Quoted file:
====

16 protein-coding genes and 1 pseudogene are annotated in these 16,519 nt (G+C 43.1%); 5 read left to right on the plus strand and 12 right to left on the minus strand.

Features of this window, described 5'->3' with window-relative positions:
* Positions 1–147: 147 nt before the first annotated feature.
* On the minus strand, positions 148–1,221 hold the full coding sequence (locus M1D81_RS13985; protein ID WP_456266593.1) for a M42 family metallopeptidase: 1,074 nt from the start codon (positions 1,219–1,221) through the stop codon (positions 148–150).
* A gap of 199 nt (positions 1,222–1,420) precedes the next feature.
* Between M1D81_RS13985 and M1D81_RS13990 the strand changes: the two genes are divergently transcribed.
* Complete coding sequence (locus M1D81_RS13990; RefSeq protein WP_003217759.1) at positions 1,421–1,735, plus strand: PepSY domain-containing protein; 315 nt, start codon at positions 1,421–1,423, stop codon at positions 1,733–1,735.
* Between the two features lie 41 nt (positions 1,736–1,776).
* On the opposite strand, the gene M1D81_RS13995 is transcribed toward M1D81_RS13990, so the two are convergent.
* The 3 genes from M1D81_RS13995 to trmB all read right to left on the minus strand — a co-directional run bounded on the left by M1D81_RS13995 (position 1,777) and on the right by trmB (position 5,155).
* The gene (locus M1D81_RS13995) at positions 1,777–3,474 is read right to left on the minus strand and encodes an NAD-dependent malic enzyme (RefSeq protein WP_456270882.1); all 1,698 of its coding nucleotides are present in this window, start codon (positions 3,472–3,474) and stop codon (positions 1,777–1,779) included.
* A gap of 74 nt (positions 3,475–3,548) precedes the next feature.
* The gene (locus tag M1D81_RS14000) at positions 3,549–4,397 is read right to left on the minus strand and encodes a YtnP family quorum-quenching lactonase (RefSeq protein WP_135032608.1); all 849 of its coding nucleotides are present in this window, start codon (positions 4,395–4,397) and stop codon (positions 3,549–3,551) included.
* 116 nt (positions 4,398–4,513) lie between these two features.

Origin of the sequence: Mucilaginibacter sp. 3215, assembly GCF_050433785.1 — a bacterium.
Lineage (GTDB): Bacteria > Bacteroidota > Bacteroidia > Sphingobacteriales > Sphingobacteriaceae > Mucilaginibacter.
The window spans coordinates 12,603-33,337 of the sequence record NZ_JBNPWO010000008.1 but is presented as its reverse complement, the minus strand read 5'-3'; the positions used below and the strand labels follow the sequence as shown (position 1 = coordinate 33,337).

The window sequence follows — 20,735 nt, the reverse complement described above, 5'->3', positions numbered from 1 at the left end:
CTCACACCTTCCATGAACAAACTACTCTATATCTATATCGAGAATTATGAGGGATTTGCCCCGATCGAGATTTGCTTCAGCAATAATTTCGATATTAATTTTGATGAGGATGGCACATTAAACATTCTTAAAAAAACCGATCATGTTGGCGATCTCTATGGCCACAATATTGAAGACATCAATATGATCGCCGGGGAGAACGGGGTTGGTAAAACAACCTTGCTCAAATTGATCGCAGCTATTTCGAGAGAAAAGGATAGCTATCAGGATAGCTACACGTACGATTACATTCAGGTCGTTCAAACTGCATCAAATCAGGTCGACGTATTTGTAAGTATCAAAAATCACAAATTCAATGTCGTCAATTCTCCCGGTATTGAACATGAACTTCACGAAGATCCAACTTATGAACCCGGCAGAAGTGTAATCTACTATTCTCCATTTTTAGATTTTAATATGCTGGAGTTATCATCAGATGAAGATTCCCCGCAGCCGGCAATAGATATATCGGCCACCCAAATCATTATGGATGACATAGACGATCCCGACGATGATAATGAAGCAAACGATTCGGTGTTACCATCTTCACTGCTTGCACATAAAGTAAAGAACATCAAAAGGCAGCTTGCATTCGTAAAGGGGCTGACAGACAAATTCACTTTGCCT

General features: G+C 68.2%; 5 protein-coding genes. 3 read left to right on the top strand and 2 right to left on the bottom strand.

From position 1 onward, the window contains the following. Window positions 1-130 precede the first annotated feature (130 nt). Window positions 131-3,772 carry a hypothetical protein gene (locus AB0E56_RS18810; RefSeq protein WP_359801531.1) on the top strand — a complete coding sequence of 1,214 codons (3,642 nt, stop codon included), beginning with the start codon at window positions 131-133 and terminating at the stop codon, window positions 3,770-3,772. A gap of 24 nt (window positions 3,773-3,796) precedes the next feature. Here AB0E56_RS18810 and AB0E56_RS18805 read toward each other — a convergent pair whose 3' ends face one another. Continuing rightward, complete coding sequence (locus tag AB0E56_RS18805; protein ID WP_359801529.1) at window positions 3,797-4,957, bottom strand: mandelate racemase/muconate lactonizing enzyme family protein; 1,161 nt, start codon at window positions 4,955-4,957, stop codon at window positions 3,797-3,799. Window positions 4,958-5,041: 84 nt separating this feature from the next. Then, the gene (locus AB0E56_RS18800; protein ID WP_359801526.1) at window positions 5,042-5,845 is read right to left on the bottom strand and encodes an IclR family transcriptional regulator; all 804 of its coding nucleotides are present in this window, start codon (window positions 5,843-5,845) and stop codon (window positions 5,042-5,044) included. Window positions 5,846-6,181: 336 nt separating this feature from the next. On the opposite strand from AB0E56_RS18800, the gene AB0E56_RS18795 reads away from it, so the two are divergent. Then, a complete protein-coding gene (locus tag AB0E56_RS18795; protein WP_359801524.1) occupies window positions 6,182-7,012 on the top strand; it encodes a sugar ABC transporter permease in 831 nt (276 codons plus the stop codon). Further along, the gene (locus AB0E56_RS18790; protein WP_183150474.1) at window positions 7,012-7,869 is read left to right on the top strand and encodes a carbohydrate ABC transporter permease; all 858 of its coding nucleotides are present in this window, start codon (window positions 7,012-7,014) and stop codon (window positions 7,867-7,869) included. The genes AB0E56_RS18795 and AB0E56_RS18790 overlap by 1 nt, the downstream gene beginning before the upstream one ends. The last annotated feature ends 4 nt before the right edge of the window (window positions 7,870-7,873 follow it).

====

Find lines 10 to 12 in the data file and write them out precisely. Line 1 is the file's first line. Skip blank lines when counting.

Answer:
* The 3 genes from M1D81_RS13995 to trmB all read right to left on the minus strand — a co-directional run bounded on the left by M1D81_RS13995 (position 1,777) and on the right by trmB (position 5,155).
* The gene (locus M1D81_RS13995) at positions 1,777–3,474 is read right to left on the minus strand and encodes an NAD-dependent malic enzyme (RefSeq protein WP_456270882.1); all 1,698 of its coding nucleotides are present in this window, start codon (positions 3,472–3,474) and stop codon (positions 1,777–1,779) included.
* A gap of 74 nt (positions 3,475–3,548) precedes the next feature.